Large-scale, gene expression profiling methods allow for high throughput analysis of physiological pathways at a fraction of the cost of individual gene expression analysis. Systems, such as the Fluidigm quantitative PCR array described here, can provide powerful assessments of the effects of diet, environment, and management on physiological pathways affecting production parameters. A targeted microfluidic PCR array was designed and validated, for channel catfish (Ictalurus punctatus) representing key pathways involved in appetite, growth, metabolism, and intestinal inflammation for their potential to provide insight into the effects of diet and dietary supplements on these important physiological processes regulating feed efficiency and growth. With few exceptions, PCR primers were designed from Ictaluridae gene sequences published in GenBank. PCR amplicons from primers designed outside of Ictaluridae were sequenced to verify gene identity. All target gene primers were initially validated via conventional real-time qPCR (RT-qPCR). Combined hypothalamus/pituitary, hepatic, stomach, and intestinal tissue were used validate a 48.48 microfluidic PCR array to analyze multitissue gene expression. Use of the Fluidigm array resulted in reliable cycle threshold levels (Ct), efficiencies (E), and quality threshold scores (QS) for all but eight genes examined. Of the potential reference genes included in the panel, alpha-tubulin (TUBA) had a high QS, E, and acceptable Ct. The high throughput application of this technology, relative to conventional RT-qPCR, for assessing dietary effects on these pathways is demonstrated. Development of this targeted multi-tissue microfluidic array paves the way for the rapid evaluation of regulatory pathways in response to alternative feeding strategies, dietary formulations, and supplementation, as well as environmental and management effects for improving channel catfish culture and validates a cost-effective, dynamic, gene expression platform for use with other cultured fishes. © 2016 Elsevier B.V.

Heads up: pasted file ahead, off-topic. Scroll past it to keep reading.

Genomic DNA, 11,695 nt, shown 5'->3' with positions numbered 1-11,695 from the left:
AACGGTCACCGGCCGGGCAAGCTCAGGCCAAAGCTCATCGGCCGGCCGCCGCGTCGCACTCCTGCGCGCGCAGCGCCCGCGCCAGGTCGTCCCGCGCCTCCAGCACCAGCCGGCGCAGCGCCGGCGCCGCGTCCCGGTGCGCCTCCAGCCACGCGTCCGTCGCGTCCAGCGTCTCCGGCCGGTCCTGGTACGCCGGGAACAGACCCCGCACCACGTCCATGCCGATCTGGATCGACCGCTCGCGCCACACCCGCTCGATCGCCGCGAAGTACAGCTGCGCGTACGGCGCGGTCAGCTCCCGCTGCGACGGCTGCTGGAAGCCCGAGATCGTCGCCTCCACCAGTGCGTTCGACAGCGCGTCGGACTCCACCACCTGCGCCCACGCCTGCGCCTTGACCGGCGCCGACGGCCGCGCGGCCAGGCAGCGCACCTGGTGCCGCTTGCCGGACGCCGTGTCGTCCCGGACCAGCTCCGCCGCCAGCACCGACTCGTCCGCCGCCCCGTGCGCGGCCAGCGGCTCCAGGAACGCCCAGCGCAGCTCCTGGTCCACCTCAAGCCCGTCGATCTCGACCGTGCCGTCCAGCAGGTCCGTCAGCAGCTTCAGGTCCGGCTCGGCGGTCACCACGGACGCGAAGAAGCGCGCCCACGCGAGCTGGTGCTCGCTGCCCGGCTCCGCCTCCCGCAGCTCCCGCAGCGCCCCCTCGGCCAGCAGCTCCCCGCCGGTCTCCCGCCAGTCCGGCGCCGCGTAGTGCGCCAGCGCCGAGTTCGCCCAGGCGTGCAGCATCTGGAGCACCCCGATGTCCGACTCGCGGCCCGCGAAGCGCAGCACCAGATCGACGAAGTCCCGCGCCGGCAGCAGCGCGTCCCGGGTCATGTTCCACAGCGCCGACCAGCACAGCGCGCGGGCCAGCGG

Rosser T.G.,Mississippi State University | Griffin M.J.,Mississippi State University | Quiniou S.M.A.,Warmwater Aquaculture Research Unit | Greenway T.E.,Mississippi State University | And 3 more authors.